When it was announced that Netflix would add a version of the musical “Matilda,” Roal Dahl’s novel already made into a movie by Danny De Vito, Broadway fans were excited about the catalog. With lyrics and music by the Australian comedian Musical Tim Minchin had success in New York (and in Madrid), so the adaptation was no surprise.
However, the streaming giant’s decision to show the film in theaters in the UK and Ireland a month earlier than the rest of the world, and to keep the film out of the British catalog until next summer. Along the way, the film will be distributed theatrically by Sony, which will also handle the first release Video on demand and physical form.
With rumors that other films from the company could hit theaters, and failing to spark interest in much-discussed films such as Andrew Dominic’s “Blonde,” Matilda’s theatrical release is a good test of the Netflix strip with a fitting window on exclusivity in theaters. It would be a new form of income for the company that keeps bleeding users and that proposes subscriptions with commercials and serious restrictions.
One of the biggest difficulties for Netflix, or at least its production company, is calculating the profits generated from its investments in cinema. It’s hard to know if the company’s $200 million investment in Martin Scorsese’s “The Irishman” or Adam McKay’s $75 million “Don’t Look Up” brought new subscribers to the company.. Added to this, they were not enough to win the Academy Award for Best Picture, and they also lost in 2022 against “Coda” with a tape distributed by Apple +.
Therefore, it is reasonable to believe that if Matilda’s numbers in the UK are positive, it could be an option for the company in its future projects. It would be natural for them to have their skepticism about the premiere of Rian Johnson’s “Glass Onion,” which they hope will become a franchise about Daniel Craig’s Benoit Blanc, or the “background noise” of Noah Baumbach with which they hope to compete in the awards. season.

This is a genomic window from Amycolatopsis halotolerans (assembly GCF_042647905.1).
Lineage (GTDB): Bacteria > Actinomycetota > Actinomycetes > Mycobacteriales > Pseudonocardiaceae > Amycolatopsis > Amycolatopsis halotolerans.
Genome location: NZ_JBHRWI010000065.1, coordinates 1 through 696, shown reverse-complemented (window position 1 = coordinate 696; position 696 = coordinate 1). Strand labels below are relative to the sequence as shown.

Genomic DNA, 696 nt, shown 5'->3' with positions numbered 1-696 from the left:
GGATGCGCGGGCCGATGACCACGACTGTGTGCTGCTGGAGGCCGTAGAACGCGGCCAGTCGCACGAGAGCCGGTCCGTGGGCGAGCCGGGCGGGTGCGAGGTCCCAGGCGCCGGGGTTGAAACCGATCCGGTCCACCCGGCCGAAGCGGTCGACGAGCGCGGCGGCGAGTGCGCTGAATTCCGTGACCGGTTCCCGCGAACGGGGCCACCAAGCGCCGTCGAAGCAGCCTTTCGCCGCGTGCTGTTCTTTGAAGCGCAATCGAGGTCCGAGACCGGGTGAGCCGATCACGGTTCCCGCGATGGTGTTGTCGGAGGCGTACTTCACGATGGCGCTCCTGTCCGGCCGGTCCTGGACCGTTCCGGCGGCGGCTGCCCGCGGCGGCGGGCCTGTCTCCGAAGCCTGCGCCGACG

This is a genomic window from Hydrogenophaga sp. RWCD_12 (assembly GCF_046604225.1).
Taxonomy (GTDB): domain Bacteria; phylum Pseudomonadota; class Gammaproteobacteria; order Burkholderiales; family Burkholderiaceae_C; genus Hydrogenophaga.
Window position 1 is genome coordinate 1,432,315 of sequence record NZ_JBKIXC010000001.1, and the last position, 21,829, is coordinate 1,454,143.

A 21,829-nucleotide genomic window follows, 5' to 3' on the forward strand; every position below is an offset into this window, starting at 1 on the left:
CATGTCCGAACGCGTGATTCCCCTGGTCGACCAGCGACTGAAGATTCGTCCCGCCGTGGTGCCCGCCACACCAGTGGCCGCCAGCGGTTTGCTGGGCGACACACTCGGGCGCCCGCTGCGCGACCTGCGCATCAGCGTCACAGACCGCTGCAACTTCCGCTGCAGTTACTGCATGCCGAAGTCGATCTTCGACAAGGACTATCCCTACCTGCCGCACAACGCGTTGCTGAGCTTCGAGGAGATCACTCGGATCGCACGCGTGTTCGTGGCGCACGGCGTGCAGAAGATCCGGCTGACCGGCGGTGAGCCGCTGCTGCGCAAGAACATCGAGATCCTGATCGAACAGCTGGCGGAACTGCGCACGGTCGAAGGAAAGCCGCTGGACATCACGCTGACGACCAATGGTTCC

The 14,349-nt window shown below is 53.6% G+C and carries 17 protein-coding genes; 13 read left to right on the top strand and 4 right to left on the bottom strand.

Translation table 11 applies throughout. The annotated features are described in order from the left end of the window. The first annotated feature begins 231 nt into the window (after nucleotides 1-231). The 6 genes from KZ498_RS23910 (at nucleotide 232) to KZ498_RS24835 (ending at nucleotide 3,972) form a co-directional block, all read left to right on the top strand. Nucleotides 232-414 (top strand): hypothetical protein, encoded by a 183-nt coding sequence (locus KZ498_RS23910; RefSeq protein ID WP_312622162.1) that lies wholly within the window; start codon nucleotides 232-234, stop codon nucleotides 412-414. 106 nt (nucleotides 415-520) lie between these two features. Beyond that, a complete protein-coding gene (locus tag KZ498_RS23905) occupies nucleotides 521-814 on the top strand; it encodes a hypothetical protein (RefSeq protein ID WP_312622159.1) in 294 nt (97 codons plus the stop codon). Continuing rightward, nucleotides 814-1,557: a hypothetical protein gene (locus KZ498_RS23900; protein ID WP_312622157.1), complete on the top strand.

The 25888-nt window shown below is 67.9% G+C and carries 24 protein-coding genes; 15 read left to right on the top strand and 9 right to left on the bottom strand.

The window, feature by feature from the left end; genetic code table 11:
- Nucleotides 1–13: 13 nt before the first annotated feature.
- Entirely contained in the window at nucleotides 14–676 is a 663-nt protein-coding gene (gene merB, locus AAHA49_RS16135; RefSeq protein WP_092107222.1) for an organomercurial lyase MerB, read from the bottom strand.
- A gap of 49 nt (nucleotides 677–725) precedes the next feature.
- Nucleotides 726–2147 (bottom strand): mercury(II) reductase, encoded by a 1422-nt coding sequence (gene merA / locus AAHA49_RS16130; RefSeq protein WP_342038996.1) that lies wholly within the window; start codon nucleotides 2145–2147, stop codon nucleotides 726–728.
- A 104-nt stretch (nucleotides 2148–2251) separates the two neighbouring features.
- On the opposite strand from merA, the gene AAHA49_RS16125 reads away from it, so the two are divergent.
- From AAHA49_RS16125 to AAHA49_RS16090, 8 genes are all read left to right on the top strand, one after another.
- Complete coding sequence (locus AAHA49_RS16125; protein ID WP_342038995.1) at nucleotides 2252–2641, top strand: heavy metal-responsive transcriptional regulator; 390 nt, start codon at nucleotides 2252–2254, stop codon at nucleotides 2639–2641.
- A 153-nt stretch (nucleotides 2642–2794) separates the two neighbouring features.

It is, of course, speculation. But the fact is that cinemas have already shown a willingness to reduce the exclusivity window to just over a month, although they will keep it away from the requirements of countries Like France that asks for 15 months Film exclusivity prior to reaching the platforms, a condition that preserved the premieres of the platform outside of Cannes.
The theater also needs a premiere
With the exception of a dropper of franchises closing the year for movie theaters, there are a few options for closing the year. This can be verified by looking at Spanish theaters, which although they can wait for some major national releases before the end of the year, such as “Cerdita” or “Manticora”, still have summer films like “Nope” on their offer. In fact, one of the most successful films in recent weeks has been the revival of James Cameron’s Avatar.
It’s a troubling fact, at least for theaters that see premieres like Inarritu’s “Bardo” or “Glass Onion” itself remain trapped on the small screen. It is true that this also allowed some classic films to return to the big screen, but the income they make does not cover what theaters need to operate.
In 2022, Spanish cinemas are still 30% less than the income of 2019. This is worrying data for the future, and one that will likely raise concern in 2023, when there are still doubts about some big releases, and where there are doubts about the animated versions of Pixar and Disney after the box office failure of Lightyear.
So good to see this first evidence that a giant flow It is not refused to test rooms. Matilda numbers have yet to be seen in the UK, but a good result of the adaptation, which also has an all-star cast and a well-known nickname, could represent a good future for app releases.